pocket money, goHenry, parenting, finance, money, savings, life skills, independence, responsibility, general life, earning money, chores, Living Life Our Way

The fact is, I don’t actually have any answers! I think the best approach is probably different for each child, and family, depending on their priorities and personal set of values. And I also suspect the answer chances at different points throughout childhood too.

We have played around with a few different ideas over time, with varying levels of success, and certain pitfalls after a while too! One choice we are happy about though is setting up a goHenry account so she could have her own card and also be able to shop online with her own money. I think this is really good for independence and teaching essential life skills. You can set up a goHenry account online quickly and easily, and it gives options to write tasks and/ or transfer a set weekly amount so is quite versatile. We have found this works well for us! If you sign up through the referral links in this post, you get free custom goHenry card worth £4.99 plus 1-month free

I also asked some fellow bloggers on their opinions of pocket money and here are some of the responses I received:

Two Hearts One Roof ~ OK my little one is too young for pocket money, but I will be doing the same as my parents did for me. I had £5 a week in my money box and £5 in my savings towards holiday spending money, or if I really wanted to save for something big. Then I could earn extra doing chores or helping out my parents, neighbours or grandparents. I spent a lot of sunday mornings ironing as I could do that in front of the TV and I didn’t mind. Mum would price a whole basket depending on how difficult it would be and how many items. Our dude will have the same system when he is old enough. Plus any money from grandparents or for birthdays/ xmas – half goes in savings and half to keep on hand. We already do that and he is 1; half is in savings and half for something now.

Whimsical Mumblings ~ My little ones (2&3) have a ‘kindness’ reward chart and get a star everytime they do something kind. When the chart fills up I give them a pound or two to put in their piggy banks.

My Boys Club ~ We started our boys off in 50p for washing the car or making their beds each week etc. We pay for all their activities, clothes etc but trying to teach them the value of money from a young age.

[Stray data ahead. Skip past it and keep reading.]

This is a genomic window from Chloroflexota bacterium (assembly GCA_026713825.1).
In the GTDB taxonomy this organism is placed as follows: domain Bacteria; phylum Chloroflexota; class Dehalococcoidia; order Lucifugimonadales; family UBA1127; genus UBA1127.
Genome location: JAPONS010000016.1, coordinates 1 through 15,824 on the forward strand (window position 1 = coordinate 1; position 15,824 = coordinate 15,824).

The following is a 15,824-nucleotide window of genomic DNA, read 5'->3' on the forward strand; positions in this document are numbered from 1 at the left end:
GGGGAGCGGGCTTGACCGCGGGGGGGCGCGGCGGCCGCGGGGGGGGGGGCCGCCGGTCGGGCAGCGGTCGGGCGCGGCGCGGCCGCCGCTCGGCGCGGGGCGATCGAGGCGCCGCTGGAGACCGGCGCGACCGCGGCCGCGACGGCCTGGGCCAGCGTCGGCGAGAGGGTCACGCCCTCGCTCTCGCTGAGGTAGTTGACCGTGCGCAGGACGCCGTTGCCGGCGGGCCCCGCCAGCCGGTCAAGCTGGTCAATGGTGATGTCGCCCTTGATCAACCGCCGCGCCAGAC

Dark Tea ~ We started giving our daughter pocket money when she was 7 (she’s almost 9). She gets £2 and has to save half of it. She occasionally earns more by doing chores above the normal such as mopping floors and helping in the garden.

Champagne and Petals ~ We don’t really do a weekly pocket money. My 8 year old gets money for doing little jobs around the house. Feeding the cat, making his bed, opening his curtains. Or helping in the garden and washing the cars. No more than £5 a week. However as he gets older and is wanting to spend money on things then I’m sure it will increase, as will the jobs he has to do to earn the money.

Pack The PJs ~ My two get £5 each, weekly, paid direct to their GoHenry cards. All we ask in return is for them to take some responsibility of their stuff and their rooms. We have stopped it in the past when they’ve been a bit disrespectful of their belongings (or each other). It works well – it also means they have on average £50 to spend if we go out. When they spend their own money you notice that they stop and ask themselves if they really need it before committing!

Family Travel With Ellie ~ I have recently started a Go Henry account for my 10 year old son. He gets £2.50 per week and the gets an extra £2 if he cleans out the rabbits and and extra £2 if he mows the lawn/ cleans the car or similar. It’s a great adaptable account , he gets a debit card with it which gives him a sense of responsibility and independence.

Neon Rainbow Blog ~ We also use Go Henry for our 11 year old, he gets a card which is contactless and an app to track his chores. I get an app too which I can load ‘tasks’ onto so each time he ticks off a task, the money goes from my parent account to his Go Henry account. He does things like tidying his bedroom, hoovering, dishwasher, plus we give him perks for things like homework, SATs results, good manners, selfless deeds.

Hello Cuppies ~ My son is 12 and he gets £35 a month and it transfers straight to his bank account which he then has to manage himself. It does come with conditions though; no discredits from school, no missed homework and all chores done. I think we’re quite generous but this does have to pay for quite a lot of little luxuries which do add up.

Frugal Family ~ My teenager gets £50 a month which she uses to buy anything that I consider non-essential. My son gets £5 a week as he’s younger and doesn’t go out as much with his friends yet. I don’t pay them for doing jobs around the house as I think that should be an automatic thing, seeing as they make more than their fair share of mess. But I do link pocket money to behaviour, so if they suddenly refused to do their jobs or had a bad attitude then they wouldn’t be paid.